IN THE UNITED STATES DISTRICT COURT FOR THE WESTERN DISTRICT OF TEXAS AUSTIN DIVISION METROPOLITAN LLOYDS INSURANCE COMPANY OF TEXAS, AS SUBROGEE OF THOMAS AND KRISTA PERDUE; Plaintiff, -vsLOUISIANA-PACIFIC CORPORATION, Defendant. ORDER 17SEp21 All 9:39 CLERt,tj iSTflCT WESTEaN COURT OF TEXAS CAUSE NO.: A-16-CA-00424-SS BE IT REMEMBERED on the 31st day of August 2017, the Court held a hearing in the above-styled cause, and the parties appeared by and through counsel. Before the Court is Defendant Louisiana-Pacific Corporation (LP)’s Motion for Summary Judgment [#21], Plaintiff Metropolitan Lloyds Insurance Company of Texas (Metropolitan)’s Response [#25] in opposition, LP’s Reply [#3 3] in support, Metropolitan’s Letter Brief [#43], and LP’s Letter Brief [#44].1 Having reviewed the documents, the governing law, the arguments of counsel at the hearing, and the file as a whole, the Court now enters the following opinion and orders. Background This case involves a fire at the home of Thomas and Krista Perdue. The Perdues’ home contained TechShield, a radiant barrier roofing system manufactured by LP. TechShield is wood roof decking with a layer of thin aluminum and paper glued to the inside of the decking. See Mot. Sunim. J. [#21-1] Ex. 1 (St. Germain Dep.) at 138:9-15. The aluminum in TechShield The Court also considered LP’s Motion to Exclude the Testimony of Ronald Simmons [#22], LP’s Motion to Strike Supplemental Report of Ronald Simmons [#23], and Metropolitan’s motions for leave to file responses to these motions, which it hereby DENIES as moot in view of this opinion. I Case 1:16-cv-00424-SS Document 45 Filed 09/21/17 Page 1 of 9 helps reduce solar heat gain to keep the home cooler and reduce electricity costs during the summer. See id. at 137:8-138:2. On May 13, 2015, the Perdues’ home caught fire during a lightning storm. The Perdues filed a claim with their home insurer, Metropolitan. See Mot. Summ. J. [#21-4] Ex. 4 (Metropolitan Claim Notes). Metropolitan had the home inspected by a fire inspector, Mark Howell, who identified the cause of the fire as “lightning energizing the electrical or possible the black pipe gas line causing the cellulose insulation to catch fire and then burning through the roof.” Id. at 4. Metropolitan paid the Perdues for damage caused by the fire pursuant to their insurance policy. Following the initial inspection, Metropolitan had the Purdue’s home re-inspected by its technical expert, Ronald Simmons. Mr. Simmons issued a report on October 8, 2015, concluding “[t]he fire was caused by the unique combination of electrical and thermal characteristics and behaviors of reflective radiant barrier material when energized by electricity,” and “[i]f not for the presence of the reflective radiant barrier in the roof [sic] this house, this fire would not have occurred.” Mot. Summ. J. [#21-8] Ex. 8 (Simmons Report) at 10. On February 29, 2016, Metropolitan filed this lawsuit4 against LP in the 250th Judicial District Court of Travis County, Texas. See Notice Removal [#1-3] Ex. A-2 (Pet.). LP removed the case to this Court on March 1, 2016, invoking the Court’s diversity jurisdiction. See Notice Removal [#1]. LP filed the instant motion for summary judgment on June 2, 2017, and Metropolitan responded on June 16, 2017. On the same day, LP also moved to exclude the testimony of Pet. ¶ 12 (“Having Metropolitan made filed payments this suit in Thomas and Krista Perdues’ names as subrogee of the Purdues. See Orig. subrogated to Thomas and Krista to, or on behalf of, its insureds, Metropolitan is contractually and/or equitably subrogation rights and causes of Perdues’ rights and causes of action and has brought this lawsuit asserting its action.”). Case 1:16-cv-00424-SS Document 45 Filed 09/21/17 Page 2 of 9 Metropolitan’s expert, Ronald Simmons, and moved to strike Simmons’ supplemental report. See Mot. Exclude [#22]; Mot. Strike [#23]. The Court conducted a hearing on the pending motions on August 31, 2017. The parties subsequently submitted supplemental briefing as requested by the Court at the hearing. See Metropolitan’s Br. [#43]; LP’s Br. [#44]. LP’s motion for summary judgment is fully briefed and now ripe for consideration. Analysis I. Legal Standard A. Summary Judgment Summary judgment shall be rendered when the pleadings, the discovery and disclosure materials on file, and any affidavits show that there is no genuine dispute as to any material fact and that the moving party is entitled to judgment as a matter of law. Fed. R. Civ. P. 56(a); Celotex Corp. v. Catrett, 477 U.S. 317, 323-25 (1986); Washburn v. Harvey, 504 F.3d 505, 508 (5th Cir. 2007). A dispute regarding a material fact is “genuine” if the evidence is such that a reasonable jury could return a verdict in favor of the nonmoving party. Anderson v. Liberty Lobby, Inc., 477 U.S. 242, 248 (1986). When ruling on a motion for summary judgment, the court is required to view all inferences drawn from the factual record in the light most favorable to the nonmoving party. Matsushita Elec. Indus. Co. v. Zenith Radio, 475 U.S. 574, 587 (1986); Washburn, 504 F.3d at 508. Further, a court “may not make credibility determinations or weigh the evidence” in ruling on a motion for summary judgment. Reeves v. Sanderson Plumbing Prods., Inc., 530 U.S. 133, 150 (2000); Anderson, 477 U.S. at 254-55. Once the moving party has made an initial showing that there is no evidence to support the nonmoving party’s case, the party opposing the motion must come forward with competent summary judgment evidence of the existence of a genuine fact issue. Matsushita, 475 U.S. at -3- Case 1:16-cv-00424-SS Document 45 Filed 09/21/17 Page 3 of 9 586. Mere conclusory allegations are not competent summary judgment evidence, and thus are insufficient to defeat a motion for summary judgment. Turner v. Baylor Richardson Med. Ctr., 476 F.3d 337, 343 (5th Cir. 2007). Unsubstantiated assertions, improbable inferences, and unsupported speculation are not competent summary judgment evidence. Id. The party opposing summary judgment is required to identify specific evidence in the record and to articulate the precise manner in which that evidence supports his claim. Adams v. Travelers Indem. Co. of Conn., 465 F.3d 156, 164 (5th Cir. 2006). Rule 56 does not impose a duty on the court to “sift through the record in search of evidence” to support the nonmovant’s opposition to the motion for summary judgment. Id. “Only disputes over facts that might affect the outcome of the suit under the governing laws will properly preclude the entry of summary judgment.” Anderson, 477 U.S. at 248. Disputed fact issues that are “irrelevant and unnecessary” will not be considered by a court in ruling on a summary judgment motion. Id. If the nonmoving party fails to make a showing sufficient to establish the existence of an element essential to its case and on which it will bear the burden of proof at trial, summary judgment must be granted. Celotex, 477 U.S. at 322-23. II. Application LP argues it is entitled to summary judgment because Metropolitan fails to raise a genuine issue of fact on essential elements for all its claims: (1) strict liability – design defect, (2) strict liability – marketing defect, and (3) negligence.2 Metropolitan counters it has presented evidence as to all elements of its claims. 2 merchantability LP also claim. argues See Metropolitan Mot. Summ. failed J. to raise an issue of material fact as to its breach of implied warranty of [#21] at 5. However, the parties have since stipulated to dismissal of this claim with prejudice, and therefore LP’s arguments on this point are moot. See Stipulation [#24]. Based on the agreed stipulation, Metropolitan’s breach of implied warranty of merchantability claim is DISMISSED with prejudice. -.4- Case 1:16-cv-00424-SS Document 45 Filed 09/21/17 Page 4 of 9 As set forth below, the Court finds LP is entitled to summary judgment on each of Metropolitan’s causes of action. The Court will address each cause of action in turn. A. Strict Liability – Design Defect To prevail on a design defect case, a plaintiff must show: (1) because of its defective design the product is unreasonably dangerous, (2) a safer alternative design exists, and (3) the defective design was the producing cause of the plaintiffs’ injuries. Flock v. Scripto-Tokai Corp., 319 F.3d 231, 236 (5th Cir. 2003). A safer alternative “must substantially reduce the risk of injury and be both economically and technologically feasible.” Gen. Motors Corp. v. Sanchez, 997 S.W.2d 584, 588 (Tex. 1999). Generally, design defect claims require competent expert testimony, especially in cases such as this one that involve scientific principles beyond the scope of common knowledge. See Liberty Ins. Corp. v. Caterpillar, Inc., 2014 WL 2980275, at *4 (W.D. Tex. July 1, 2014) (citing Champion v. Great Dane Ltd. P’ship, 286 S.W.3d 533, 538 (Tex. App.Houston [14th Dist.] 2009, no pet.)). LP contends Metropolitan fails to produce evidence of a reasonable alternative design, a design defect, and causation. The Court agrees Metropolitan has failed to present evidence of a reasonable alternative design, and therefore does not consider LP’s other arguments. Metropolitan identifies LP’s oriented strand board (OSB) and FlameBlock roof sheathing products, and Solec’s LO/MIT radiant barrier paint products as reasonable alternative designs to “eliminate fire hazard.” Resp. [#25] at 6-9. However, Metropolitan does not offer expert opinion on how these alternative designs substantially reduce the risk of fire as compared to LP’s TechShield product. Given the complex electric principles at issue in this case, expert opinion is necessary to assist the trier of fact in evaluating how these alternative designs compare to LP’s TechShield product with respect to fire hazard from lightning strikes. Case 1:16-cv-00424-SS Document 45 Filed 09/21/17 Page 5 of 9 The only expert Metropolitan relies on for alternative design its technical expert, Mr. Simmons. See Resp. [#25] at 6-9. However, Mr. Simmons conceded in his deposition he has no opinions regarding alternative designs in this case. See Mot. Summ. J. [#25-7] Ex. 7 (Simmons Dep.) at 280:18-282:6. As to traditional OSB, Mr. Simmons admitted he has no opinions regarding “statistically significant increased risk of a fire in a home that is struck by lightning when that home has a radiant barrier versus when the home does not have a radiant barrier.” Id. at 67:14-22. Mr. Simmons offers no opinion on FlameBlock roof sheathing. With regard to Solec’s products, Metropolitan references a business letter Mr. Simmons wrote to Solec in which he stated “unlike all of the other radiant barrier materials tested, SOLEC material never ignited.” Resp. [#25-13] Ex. 24 (Simmons Letter). Mr. Simmons described his testing of Solec products in this letter as “preliminary’ since the number of samples was very small that the testing was not duplicated,” and further that the testing “provides no guarantee of which might occur if the material is exposed to lightning.” Id. at 2. Although Mr. Simmons’ letter to Solec was produced in this case, it was not part of his expert report, and it contains no comparison of Solec’s products to LP’s TechShield at issue in this case. In sum, Metropolitan has failed to present an expert opinion on how any of its three proposed alternative designs are substantially safer than LP’s TechShield product. LP is entitled to summary judgment as a matter of law on Metropolitan’s design defect claim because Metropolitan lacks expert opinion to generate a fact issue as to the existence of a safer alternative design. designs. See Metropolitan’s Mot. Summ. other experts, Mark Howell and Kelly Coiwell, do not offer opinions on alternative J. [#21-9] Ex. 9 (Howell Report); id [#21-101 Ex. 10 (Coiwell Report). Case 1:16-cv-00424-SS Document 45 Filed 09/21/17 Page 6 of 9 B. Strict Liability – Marketing Defect To prevail on its marketing defect claim, Metropolitan must to show: (1) a risk of harm inherent in the product or which may arise from the intended or reasonably anticipated use of the product; (2) the product supplier actually knew or should have reasonably foreseen the risk of harm at the time the product was marketed; (3) the product contains a marketing defect; (4) the absence of a warning renders the product unreasonably dangerous to the ultimate user or consumer of the product; and (5) the failure to warn must constitute a causative nexus in the product user’s injury. Wright v. Ford Motor Co., 508 F.3d 263, 274-75 (5th Cir. 2007). LP argues Metropolitan has failed to produce any evidence of a marketing defect. Specifically, LP contends Metropolitan’s marketing defect claim is a restatement of its design defect claim, Metropolitan has offered no expert testimony for this claim, Metropolitan has failed to establish a lack of warnings or instructions renders TechShield unreasonably dangerous, and Metropolitan has failed to raise an issue of material fact as to causation. In response, Metropolitan cites evidence it contends supports its marketing defect claim: LP’s employee’s deposition testimony agreeing warnings against foreseen hazards of its products is a good policy, Mr. Simmons’ deposition testimony regarding product testing, LP’s expert’s deposition testimony agreeing TechShield conducts electricity, a lack of TechShield warnings regarding lightning, and example warnings on LP’s TechShield product. Resp. [p25] at 11-13. None of the cited evidence supports the existence of a marketing defect, the absence of a warning that renders TechShield unreasonably dangerous to the consumer, or a causative nexus between LP’s failure to warn and the fire damages sustained at the Perdue home. Because Metropolitan has failed to identify evidence to support all elements of its marketing defect claim, LP is entitled to summary judgment as a matter of law. See Timoschuk -7- Case 1:16-cv-00424-SS Document 45 Filed 09/21/17 Page 7 of 9 v. Daimler Trucks N Am., LLC, 2014 WL 2592254, at *3 (W.D. Tex. June 10, 2014) (granting summary judgment for lack of evidence as to all elements of its marketing defect claims). C. Negligence Under Texas law, a negligence claim differs from strict product liability claims. “While strict liability focuses on the condition of the product, negligence looks at the acts of the manufacturer and determines if it exercised ordinary care in design and production.” Am. Tobacco Co., Inc. v. Grinnell, 951 S.W.2d 420, 437 (Tex. 1997) (citations and quotations omitted). “Negligent design and manufacturing claims are predicated on the existence of a safer alternative design for the product.” Id. “Absent an alternative design, a claim for negligent design or manufacturing fails as a matter of law.” Id. Metropolitan’s Original Petition asserts negligence based on LP’s “manufacturing, assembly, design, sale and distribution” of its TechShield radiant barrier. Orig. Pet. ¶ 32-36. In response to LP’s motion for summary judgment, Metropolitan focuses its negligence claim on LP’s design of the TechShield product. See Resp. [#25] at 14 (“The duty to design a safe product . . .”); Id. at 15 (“In the design of a product. . .”); Id (“But LP did not evaluate the risk inherent in its product design.”).4 As explained above, Metropolitan has failed to carry its burden of establishing the existence of a safer alternative design to LP’s TechShield. Metropolitan’s negligence claim fails because a safer alternative design is a predicate to Metropolitan’s negligence claim in this case. To the extend Metropolitan contends its negligence claims are based on other LP’s actions besides its design and marketing of TecbShield, Metropolitan has failed to identif’ record evidence to support these alternate theories of negligence. -8- Case 1:16-cv-00424-SS Document 45 Filed 09/21/17 Page 8 of 9 Conclusion Accordingly: IT IS ORDERED that Defendant LP’s Motion for Summary Judgment [#21] is GRANTED; IT IS FINALLY ORDERED that all pending motions in this case are DENIED as moot. SIGNED this the 2 0 day of September 2017. SAM SPARKS /1 UNITED STATE’DISTRICT JUDGE Case 1:16-cv-00424-SS Document 45 Filed 09/21/17 Page 9 of 9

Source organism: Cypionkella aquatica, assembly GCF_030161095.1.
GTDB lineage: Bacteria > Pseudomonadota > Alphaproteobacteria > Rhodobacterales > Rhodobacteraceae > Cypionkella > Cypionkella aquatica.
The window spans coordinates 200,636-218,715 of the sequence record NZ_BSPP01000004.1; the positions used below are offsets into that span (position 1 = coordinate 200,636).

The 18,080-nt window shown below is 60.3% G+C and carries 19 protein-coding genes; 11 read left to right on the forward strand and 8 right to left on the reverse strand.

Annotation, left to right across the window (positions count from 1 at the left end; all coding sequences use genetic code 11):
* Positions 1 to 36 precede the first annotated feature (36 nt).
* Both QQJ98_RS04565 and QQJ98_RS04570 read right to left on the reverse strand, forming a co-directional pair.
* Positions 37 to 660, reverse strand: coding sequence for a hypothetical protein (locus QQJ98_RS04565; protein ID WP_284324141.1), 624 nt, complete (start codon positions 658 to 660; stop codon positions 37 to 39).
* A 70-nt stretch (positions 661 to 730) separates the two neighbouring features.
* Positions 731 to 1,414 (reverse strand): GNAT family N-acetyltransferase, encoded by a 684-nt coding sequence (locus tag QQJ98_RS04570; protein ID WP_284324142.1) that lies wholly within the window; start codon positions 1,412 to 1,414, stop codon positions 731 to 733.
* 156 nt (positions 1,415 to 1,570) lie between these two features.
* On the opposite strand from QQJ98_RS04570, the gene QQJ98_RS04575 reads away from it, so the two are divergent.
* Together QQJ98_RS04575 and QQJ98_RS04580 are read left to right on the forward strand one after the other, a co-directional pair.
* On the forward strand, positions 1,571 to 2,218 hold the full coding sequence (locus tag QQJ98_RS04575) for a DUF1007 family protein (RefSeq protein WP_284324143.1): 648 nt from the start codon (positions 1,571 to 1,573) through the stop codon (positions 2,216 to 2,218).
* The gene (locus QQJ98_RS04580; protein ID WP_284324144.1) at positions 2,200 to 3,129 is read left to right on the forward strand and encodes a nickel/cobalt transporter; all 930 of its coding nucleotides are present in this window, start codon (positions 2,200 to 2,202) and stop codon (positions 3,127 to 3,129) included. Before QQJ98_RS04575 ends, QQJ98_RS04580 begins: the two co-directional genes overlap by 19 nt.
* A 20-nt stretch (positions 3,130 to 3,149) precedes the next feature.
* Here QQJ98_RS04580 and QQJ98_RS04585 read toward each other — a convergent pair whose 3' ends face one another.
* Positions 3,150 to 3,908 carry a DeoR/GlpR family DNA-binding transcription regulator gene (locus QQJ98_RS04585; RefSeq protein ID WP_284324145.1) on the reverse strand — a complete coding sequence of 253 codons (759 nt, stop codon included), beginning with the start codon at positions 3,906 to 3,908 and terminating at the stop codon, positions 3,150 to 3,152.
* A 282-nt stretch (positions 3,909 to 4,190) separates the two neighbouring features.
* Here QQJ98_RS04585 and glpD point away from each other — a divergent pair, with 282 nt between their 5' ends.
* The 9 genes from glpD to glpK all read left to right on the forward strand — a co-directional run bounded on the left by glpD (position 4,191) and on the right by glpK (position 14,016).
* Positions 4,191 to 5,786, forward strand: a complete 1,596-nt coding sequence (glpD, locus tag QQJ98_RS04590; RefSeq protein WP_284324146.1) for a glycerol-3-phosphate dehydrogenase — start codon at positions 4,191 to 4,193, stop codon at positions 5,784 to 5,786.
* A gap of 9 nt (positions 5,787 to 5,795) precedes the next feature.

Leave a Reply

Fill in your details below or click an icon to log in:

WordPress.com Logo

You are commenting using your WordPress.com account. Log Out /  Change )

Facebook photo

You are commenting using your Facebook account. Log Out /  Change )

Connecting to %s